Faced with a questionable mammogram but high rates of false positives, would I rather err on the side of doing too little or doing too much?
And as soon as I realized what the real question was, I immediately knew the answer. I’ll choose for the least medical intervention possible, because that’s who I am. It’s actually the same choice I’ve been making my whole life, only without realizing it. Clearly, it’s the one I’m most comfortable with.
It’s why I gave birth to both kids at home and navigated two decades of depression without antidepressants. It’s why, when dealing with any illness or injury, I start with the least invasive treatment first and then work my way up from there. It’s why I’ve spent so much time exploring less-invasive forms of medicine to supplement my use of modern medicine. And I think it may even be part of the reason why I was so drawn to work with hospice; because it’s the way to die that usually involves the least amount of intervention.
The whole realization was kind of blinding. I mean sure, I’d been hoping for some kind of resolution but I certainly wasn’t expecting an answer that big. Suddenly my entire life, as well as a huge chunk of medical decisions I’m going to have to make going forward, just got a lot simpler. And why? Because of something I learned about myself while considering how I want to die of all things.
That’s the surprise dividend I mentioned. Not bad, eh?
So what will I do about the current situation going forward? Well, I’ll practice weekly home breast exams and watchful waiting until my next check-up in December. Then I’ll discuss the whole thing with my doctor and get his input on where to go next.
And then (this is unrelated but something I’m kind of excited about)…if he’ll let me…I’d like to initiate our first conversation about how I want to eventually die a good death and see if I can get him on board with talking about the whole idea. (I don’t think it’ll be a big leap. Dying is totally the topic on the table as soon as you start talking cancer screening.) I like Dr. R. He’s a nice guy and a good doctor and if he’d be my primary till the day I died, I’d be happy. We’ll have to see if I scare him off though. I’ve never done this before and don’t really know what that kind of conversation is supposed to look like, but still. There’s no time like the present to try, y’know?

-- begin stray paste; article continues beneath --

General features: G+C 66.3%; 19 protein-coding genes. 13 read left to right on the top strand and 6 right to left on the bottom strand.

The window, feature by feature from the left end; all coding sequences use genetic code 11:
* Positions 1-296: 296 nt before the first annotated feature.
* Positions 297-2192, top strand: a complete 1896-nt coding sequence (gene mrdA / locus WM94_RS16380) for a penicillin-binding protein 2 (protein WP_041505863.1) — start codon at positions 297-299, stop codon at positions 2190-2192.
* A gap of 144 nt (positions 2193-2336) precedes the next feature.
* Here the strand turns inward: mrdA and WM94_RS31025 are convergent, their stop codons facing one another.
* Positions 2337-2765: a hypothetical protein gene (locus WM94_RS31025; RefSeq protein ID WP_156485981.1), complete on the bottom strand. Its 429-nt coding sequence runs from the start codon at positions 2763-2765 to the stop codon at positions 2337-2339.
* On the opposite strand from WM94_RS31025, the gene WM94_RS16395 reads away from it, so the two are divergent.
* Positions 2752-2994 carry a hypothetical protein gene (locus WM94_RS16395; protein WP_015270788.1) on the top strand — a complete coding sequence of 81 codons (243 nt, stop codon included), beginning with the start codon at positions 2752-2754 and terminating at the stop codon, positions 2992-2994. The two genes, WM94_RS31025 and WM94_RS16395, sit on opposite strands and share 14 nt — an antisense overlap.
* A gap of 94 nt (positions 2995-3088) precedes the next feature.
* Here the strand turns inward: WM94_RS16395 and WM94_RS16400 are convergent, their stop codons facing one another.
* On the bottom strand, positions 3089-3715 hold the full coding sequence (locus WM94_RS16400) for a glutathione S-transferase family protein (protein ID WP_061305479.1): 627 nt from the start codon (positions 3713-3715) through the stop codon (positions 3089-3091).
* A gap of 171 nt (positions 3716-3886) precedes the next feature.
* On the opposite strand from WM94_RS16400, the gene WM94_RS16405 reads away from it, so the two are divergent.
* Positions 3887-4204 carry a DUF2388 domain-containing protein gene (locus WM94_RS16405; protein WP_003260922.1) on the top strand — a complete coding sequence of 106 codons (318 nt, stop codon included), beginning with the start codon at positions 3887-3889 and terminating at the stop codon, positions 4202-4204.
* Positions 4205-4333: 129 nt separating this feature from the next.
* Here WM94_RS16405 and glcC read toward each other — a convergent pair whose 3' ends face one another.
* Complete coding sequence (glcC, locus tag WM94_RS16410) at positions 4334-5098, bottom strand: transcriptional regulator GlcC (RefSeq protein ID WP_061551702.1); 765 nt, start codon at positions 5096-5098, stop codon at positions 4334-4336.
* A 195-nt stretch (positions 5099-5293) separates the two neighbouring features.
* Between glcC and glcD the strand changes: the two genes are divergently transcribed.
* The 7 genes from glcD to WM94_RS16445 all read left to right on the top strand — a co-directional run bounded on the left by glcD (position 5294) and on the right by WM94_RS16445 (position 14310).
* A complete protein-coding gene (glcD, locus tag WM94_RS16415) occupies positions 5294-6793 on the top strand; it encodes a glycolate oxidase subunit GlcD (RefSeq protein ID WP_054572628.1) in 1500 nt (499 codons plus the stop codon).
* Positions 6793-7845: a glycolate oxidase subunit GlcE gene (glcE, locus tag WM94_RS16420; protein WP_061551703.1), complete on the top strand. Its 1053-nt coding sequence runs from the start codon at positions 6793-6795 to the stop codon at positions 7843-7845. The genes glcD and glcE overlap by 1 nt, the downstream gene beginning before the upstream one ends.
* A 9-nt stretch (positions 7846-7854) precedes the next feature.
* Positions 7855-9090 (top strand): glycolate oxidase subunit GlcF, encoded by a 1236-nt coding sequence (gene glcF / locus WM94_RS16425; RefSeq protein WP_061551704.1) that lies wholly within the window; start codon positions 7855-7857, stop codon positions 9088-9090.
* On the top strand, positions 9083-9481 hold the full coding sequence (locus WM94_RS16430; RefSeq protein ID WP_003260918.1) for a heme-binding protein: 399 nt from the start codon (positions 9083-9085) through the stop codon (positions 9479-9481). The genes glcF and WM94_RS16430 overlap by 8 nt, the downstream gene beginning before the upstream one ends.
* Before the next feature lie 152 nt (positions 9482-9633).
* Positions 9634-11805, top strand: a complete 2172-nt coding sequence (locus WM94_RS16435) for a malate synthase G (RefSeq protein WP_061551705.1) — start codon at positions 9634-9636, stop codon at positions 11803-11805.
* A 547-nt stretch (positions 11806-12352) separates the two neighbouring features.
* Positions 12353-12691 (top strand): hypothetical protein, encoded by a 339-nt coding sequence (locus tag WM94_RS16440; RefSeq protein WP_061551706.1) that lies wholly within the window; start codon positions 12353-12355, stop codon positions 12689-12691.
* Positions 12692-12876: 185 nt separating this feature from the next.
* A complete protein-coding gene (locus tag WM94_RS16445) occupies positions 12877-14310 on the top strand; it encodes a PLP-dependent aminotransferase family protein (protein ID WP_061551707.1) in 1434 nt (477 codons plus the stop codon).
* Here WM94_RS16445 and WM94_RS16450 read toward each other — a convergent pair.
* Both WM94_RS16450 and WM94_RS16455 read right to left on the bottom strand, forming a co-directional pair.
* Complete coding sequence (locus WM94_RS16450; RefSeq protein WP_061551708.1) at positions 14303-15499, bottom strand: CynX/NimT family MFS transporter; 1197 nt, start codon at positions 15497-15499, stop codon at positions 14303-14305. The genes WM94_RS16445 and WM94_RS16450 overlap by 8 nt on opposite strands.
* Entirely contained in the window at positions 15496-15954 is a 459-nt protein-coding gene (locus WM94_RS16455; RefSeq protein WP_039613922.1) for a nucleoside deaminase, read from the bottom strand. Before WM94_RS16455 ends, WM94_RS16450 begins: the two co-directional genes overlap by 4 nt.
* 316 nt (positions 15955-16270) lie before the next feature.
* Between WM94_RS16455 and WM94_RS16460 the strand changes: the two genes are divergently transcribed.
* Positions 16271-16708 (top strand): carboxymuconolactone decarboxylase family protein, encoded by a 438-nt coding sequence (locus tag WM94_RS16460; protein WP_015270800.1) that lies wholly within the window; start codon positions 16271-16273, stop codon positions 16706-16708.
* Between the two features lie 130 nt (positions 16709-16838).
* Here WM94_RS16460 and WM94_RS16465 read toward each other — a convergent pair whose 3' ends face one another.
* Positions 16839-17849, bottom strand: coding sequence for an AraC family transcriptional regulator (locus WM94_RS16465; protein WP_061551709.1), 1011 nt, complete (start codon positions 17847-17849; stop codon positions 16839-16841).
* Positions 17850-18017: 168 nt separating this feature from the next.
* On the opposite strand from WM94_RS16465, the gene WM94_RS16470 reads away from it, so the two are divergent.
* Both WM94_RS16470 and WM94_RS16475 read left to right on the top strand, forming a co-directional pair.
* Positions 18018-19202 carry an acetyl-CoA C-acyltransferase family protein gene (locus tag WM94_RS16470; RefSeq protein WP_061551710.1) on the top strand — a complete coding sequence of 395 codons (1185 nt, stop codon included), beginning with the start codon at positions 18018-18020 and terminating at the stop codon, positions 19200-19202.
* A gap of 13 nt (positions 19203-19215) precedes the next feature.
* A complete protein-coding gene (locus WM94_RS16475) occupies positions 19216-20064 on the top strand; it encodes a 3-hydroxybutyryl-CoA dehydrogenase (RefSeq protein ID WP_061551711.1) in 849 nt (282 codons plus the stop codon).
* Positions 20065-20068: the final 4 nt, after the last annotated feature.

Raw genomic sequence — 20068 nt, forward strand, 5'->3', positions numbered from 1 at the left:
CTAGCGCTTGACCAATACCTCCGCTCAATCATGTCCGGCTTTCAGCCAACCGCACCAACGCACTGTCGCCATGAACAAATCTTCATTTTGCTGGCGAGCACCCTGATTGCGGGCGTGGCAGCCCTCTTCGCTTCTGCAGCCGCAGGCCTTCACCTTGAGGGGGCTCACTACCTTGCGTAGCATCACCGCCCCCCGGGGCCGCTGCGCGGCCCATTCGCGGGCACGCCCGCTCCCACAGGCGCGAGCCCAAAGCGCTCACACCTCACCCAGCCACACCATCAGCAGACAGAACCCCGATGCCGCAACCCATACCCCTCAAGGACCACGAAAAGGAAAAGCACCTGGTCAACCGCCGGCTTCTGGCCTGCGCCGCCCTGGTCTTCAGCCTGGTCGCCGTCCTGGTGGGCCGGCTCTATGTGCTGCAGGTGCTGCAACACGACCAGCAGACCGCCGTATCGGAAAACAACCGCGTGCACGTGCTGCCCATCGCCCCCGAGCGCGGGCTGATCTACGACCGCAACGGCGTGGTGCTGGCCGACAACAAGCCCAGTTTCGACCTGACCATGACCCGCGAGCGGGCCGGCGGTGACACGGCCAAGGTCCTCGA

copyright Dia Osborn 2011
Update: 10/10/11 Looks like I’m not the only questioning what’s going on. New recommendations are being mulled over for PSA tests. See following article for details.
PSA Exams Should End in Men Without Cancer Symptoms, Panel Says:
A draft report, released today by the Health and Human Services Department’s Preventive Services Task Force, recommends against so-called PSA tests for men who don’t have symptoms that are “highly suspicious for prostate cancer.”
I’ve very recently gone through a cancer scare. I know where you are coming from.
In my case, the only real way to ensure the ‘lump’ wasn’t malignant and agressively spreading throughout my body was to have surgery to take it out – then have it biopsied.
I put this off for as long as possible until even I had to admit that it surgery was the only way forward. The pressure from loved ones was enormous and well meant but was an extra burden in a way. The NHS treatments, doctors, nurses, diagnostic system here were exemplary.
This whole thing is ultra personal to whomever it’s happening to and I never really knew how I’d react until doctors started talking about survival rates etc.
Half the doctors I saw were telling me the worst, the other half erring on the side of optimism. The whole thing was about as draining an experience I’ve ever been through (for the past 10 weeks) and it’s STILL draining even though the biopsy results showed the tumour to be benign and (short of a spherical part of me) I’m now clear.
I’m not the most jolly of chaps at the best of times and fight depressive phases regularly, but I’ve come to realise that, In my case, the whole experience has been a bit of a catlyst for some serious changes needed in my life (something quite common apparently).
I’m so glad your hubster got the all clear with his prostrate, even if you’re still angry about it. I’m sure the anxiety has taken its toll emotionally on the pair of you. I hope you get some good news re your mammogram (which I hope you go ahead with btw but ultimately all of that is up to you and no one else).
Wishing you all the best.
Wow, Dia. This post leaves me breathless with confusion and indecision. I value your perspectives about life/death more than anyone else I know. But I’ve never been good at acceptance, complacency, or patience, so it is hard for me to imagine your choice. I want to scream at you, because I don’t want to lose you…(strange since we’ve spent less than 6 hours in the same room together.) But I must respect your wisdom, you careful analysis, and your decision. I look forward to learning more from you as you negotiate the next stages….which will always go on and on…the next stages could last another 40 years…who knows? All I know is that I admire your honesty and your ability to articulate the process you’re going through.
I have nothing to offer you but my humble respect. Would that it were more.
It’s really hard, in an age of such massively standardized care, to carve out the necessary path that’s uniquely suited to each person. We all tend to get swept into the One current and once in, it can be near impossible to climb back out again. I think that was one of the greatest gifts (shit…I’m always saying that. There were so many great gifts!) I received from hanging around the dying. I got to see and compare the actual outcomes of a lot of past and current standardized medical recommendations. It was eye-opening to say the least and my perspective expanded considerably. Thanks for the respect, Linda. I’ve always traveled off-trail in my life, and I can’t turn into somebody else now just because of this. None of us can turn into somebody we aren’t. (And anyone who’s trying to, has a far bigger problem to deal with than just a health scare.)